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Louisiana man pleads guilty to kidnapping gay teen he met on Grindr in attempted murder scheme

Chance Seneca, 21, admitted that he tried to murder a teen he met on the gay dating app and planned to kill others until he was caught, government officials said.

A Louisiana man admitted to kidnapping a gay teenager he met on the LGBTQ dating app Grindr with the intention of murdering him and dismembering his body.

As part of a plea agreement, Chance Seneca, 21, pleaded guilty to one count of kidnapping related to the June 2020 incident, the Department of Justice announced Thursday. Seneca also acknowledged that he had intended to kill his victim, Holden White, who was then 18, "for the purpose of satisfying his homicidal urges." He added that he had planned to continue murdering others until he was caught or killed himself.

Although White survived, the grisly assault left him in a coma for three days. Within the same week of the assault on White, Seneca attempted to kidnap a different man and successfully kidnapped another, according to a separate statement from the FBI.

Holden White in the hospital shortly after his attack.
Holden White in the hospital shortly after his attack.Courtesy Holden White / Courtesy Holden White

“The facts surrounding the events that took place in this case are very disturbing,” said Brandon B. Brown, the U.S. Attorney for the Western District of Louisiana. “It is nothing short of miraculous that the victims who endured the vicious attacks from this defendant survived. We will continue to fight to seek justice for victims who suffer at the hands of defendants such as this.”

White and Seneca met on Grindr in 2020 when they were both teenagers, White told The Acadiana Advocate last year. After speaking for about a month, the two decided to meet in person in late June 2020.

White told the local outlet that after rejecting Seneca's invitation to his new apartment, he was persuaded to have their first in-person meeting at Seneca's father’s house. After some initial small talk at the house, White said Seneca pulled him backward with a cord and choked him so severely that “all the blood vessels in my face ruptured” before passing out, he said.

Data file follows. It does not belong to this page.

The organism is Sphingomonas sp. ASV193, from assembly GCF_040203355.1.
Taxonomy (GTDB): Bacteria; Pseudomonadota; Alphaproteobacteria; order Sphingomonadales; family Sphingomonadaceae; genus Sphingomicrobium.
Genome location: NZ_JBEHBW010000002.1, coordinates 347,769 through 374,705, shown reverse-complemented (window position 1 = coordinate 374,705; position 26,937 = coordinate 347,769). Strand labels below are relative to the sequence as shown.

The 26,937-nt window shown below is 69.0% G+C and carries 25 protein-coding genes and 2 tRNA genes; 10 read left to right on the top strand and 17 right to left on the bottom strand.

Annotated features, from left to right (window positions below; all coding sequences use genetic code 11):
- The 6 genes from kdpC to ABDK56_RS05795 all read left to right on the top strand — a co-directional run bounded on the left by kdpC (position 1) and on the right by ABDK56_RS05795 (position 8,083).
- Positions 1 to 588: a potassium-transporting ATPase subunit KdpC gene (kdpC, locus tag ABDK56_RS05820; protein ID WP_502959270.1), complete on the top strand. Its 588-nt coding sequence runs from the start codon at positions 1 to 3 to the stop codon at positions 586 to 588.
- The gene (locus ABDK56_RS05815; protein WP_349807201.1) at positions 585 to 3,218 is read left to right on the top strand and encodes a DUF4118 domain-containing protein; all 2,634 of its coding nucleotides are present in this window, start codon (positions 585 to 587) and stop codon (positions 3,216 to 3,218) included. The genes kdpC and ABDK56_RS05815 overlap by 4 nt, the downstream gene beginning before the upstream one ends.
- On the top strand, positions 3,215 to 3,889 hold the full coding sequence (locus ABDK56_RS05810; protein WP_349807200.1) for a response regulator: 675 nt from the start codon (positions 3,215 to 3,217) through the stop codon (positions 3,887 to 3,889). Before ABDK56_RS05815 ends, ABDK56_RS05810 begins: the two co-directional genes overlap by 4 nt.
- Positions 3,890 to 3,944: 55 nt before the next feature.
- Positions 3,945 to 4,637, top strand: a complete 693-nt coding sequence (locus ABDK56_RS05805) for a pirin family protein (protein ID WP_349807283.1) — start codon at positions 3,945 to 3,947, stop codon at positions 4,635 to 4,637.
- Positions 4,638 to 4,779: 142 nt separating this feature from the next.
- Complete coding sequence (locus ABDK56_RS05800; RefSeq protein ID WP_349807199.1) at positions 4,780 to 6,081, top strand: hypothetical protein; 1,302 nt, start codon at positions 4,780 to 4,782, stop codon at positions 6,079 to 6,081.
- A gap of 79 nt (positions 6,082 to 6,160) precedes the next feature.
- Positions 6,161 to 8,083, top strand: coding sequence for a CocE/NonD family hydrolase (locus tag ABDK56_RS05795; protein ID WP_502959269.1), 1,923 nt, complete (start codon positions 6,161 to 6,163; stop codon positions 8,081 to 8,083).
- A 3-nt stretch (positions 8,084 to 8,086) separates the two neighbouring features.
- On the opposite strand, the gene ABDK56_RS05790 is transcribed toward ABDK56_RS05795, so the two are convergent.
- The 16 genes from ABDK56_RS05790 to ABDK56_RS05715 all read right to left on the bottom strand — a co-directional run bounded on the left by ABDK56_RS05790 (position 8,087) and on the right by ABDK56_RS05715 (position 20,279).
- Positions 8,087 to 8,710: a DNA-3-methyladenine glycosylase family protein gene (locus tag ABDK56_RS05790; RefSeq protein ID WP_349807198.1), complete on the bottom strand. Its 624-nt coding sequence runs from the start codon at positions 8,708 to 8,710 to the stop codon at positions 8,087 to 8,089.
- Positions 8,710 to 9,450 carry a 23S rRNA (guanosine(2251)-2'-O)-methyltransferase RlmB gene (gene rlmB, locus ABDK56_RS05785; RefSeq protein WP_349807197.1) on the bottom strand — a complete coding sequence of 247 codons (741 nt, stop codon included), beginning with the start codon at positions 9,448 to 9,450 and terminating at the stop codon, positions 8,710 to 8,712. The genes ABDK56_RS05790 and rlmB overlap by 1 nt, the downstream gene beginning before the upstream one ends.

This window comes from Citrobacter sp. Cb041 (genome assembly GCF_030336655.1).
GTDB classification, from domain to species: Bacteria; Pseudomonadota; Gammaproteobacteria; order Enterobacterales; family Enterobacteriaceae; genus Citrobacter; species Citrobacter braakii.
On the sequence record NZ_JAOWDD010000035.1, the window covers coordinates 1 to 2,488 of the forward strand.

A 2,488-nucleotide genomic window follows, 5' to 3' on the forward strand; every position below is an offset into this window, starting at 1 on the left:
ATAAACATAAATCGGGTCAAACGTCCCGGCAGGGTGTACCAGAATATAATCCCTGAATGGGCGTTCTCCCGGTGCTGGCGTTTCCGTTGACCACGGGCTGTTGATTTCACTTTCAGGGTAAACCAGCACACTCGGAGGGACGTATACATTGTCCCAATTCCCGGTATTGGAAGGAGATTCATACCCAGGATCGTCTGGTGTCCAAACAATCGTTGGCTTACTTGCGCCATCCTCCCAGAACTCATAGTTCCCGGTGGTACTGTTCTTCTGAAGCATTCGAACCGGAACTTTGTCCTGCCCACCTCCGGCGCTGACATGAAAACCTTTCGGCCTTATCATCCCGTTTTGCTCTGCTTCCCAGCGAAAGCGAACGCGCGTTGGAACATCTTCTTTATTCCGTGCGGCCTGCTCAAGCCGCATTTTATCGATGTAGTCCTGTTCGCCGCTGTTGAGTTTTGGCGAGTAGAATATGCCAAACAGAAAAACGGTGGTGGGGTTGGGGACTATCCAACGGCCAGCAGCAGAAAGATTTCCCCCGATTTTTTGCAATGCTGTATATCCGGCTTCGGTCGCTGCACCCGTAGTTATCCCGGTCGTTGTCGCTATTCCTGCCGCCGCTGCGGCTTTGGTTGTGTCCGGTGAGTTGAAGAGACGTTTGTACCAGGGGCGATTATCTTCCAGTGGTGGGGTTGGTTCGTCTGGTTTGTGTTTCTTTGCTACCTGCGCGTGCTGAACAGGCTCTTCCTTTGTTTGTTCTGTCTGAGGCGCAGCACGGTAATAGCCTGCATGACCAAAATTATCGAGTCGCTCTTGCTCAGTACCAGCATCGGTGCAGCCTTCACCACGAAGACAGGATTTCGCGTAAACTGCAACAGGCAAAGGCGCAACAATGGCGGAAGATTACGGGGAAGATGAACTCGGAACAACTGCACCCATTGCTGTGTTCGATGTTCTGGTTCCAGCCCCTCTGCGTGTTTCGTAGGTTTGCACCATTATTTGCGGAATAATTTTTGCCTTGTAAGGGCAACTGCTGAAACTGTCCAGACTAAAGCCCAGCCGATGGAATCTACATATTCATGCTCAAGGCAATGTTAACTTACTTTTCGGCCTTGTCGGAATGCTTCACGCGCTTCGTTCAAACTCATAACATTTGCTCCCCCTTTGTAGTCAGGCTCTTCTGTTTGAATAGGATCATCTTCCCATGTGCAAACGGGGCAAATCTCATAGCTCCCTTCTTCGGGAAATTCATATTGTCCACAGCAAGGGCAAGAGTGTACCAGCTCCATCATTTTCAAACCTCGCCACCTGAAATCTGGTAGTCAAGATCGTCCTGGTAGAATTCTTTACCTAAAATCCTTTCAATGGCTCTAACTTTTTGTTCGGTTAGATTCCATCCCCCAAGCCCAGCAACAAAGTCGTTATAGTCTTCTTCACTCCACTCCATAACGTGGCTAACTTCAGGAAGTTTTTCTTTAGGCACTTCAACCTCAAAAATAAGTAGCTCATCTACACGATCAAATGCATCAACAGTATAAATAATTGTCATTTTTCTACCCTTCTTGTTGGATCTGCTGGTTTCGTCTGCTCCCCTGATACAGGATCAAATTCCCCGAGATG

“I remember thinking, ‘Well, this is it,’” he told The Acadiana Advocate. “The last words I said to myself were just ‘stay calm.’ Over and over and over in my head I was just repeating to myself to stay calm.”

Holden White
Holden White.Courtesy Holden White

Seneca then called 911 and told the dispatcher that he had killed a man “in a self-described effort to be put into a mental institution,” according to an affidavit released last year. He was then arrested at the scene and charged with attempted second-degree murder.

Federal prosectors said Thursday that the statutory maximum for Seneca's kidnapping offense is life imprisonment. They added that Seneca faces additional criminal exposure if the sentencing court determines that he intentionally selected White because he is gay.

“The actions and intentions of the defendant in this case were shocking,” Kristen Clarke, the assistant attorney general of the Justice Department’s Civil Rights Division, said in a statement. “The internet should be accessible and safe for all Americans, regardless of their gender or sexual orientation. The Justice Department will continue to identify and hold accountable anyone who uses online spaces as a means to terrorize or abuse others.”

Grindr, which was founded in 2009, has been criticized for safety and privacy concerns in recent years. The Louisiana case is one of several instances in which Grindr has been reported to have been used to target LGBTQ men around the world.

In one of the best-known cases, Stephen Port — the man dubbed “The Grindr Killer” — was sentenced to life in prison in 2016 for drugging, raping and killing four men he met through the app. In 2018, Egyptian authorities and residents were widely reported to have used Grindr and other dating apps to entrap and persecute gay men. And last year, a Texas man was sentenced to 23 years in federal prison for using the LGBTQ dating app to commit a series of robberies, carjackings and other crimes in the Dallas area in December 2017.

In its safety guidelines, Grindr advises users: “If you do choose to meet, we recommend you do so in public first, at a safe space like an LGBTQ+ friendly cafe, and be careful about what possessions you take with you ... Make sure a responsible person you trust knows who you’re meeting, where you’re going, and when you’re planning on coming back."

Grindr did not immediately respond to NBC News' request for comment regarding Seneca's guilty plea.

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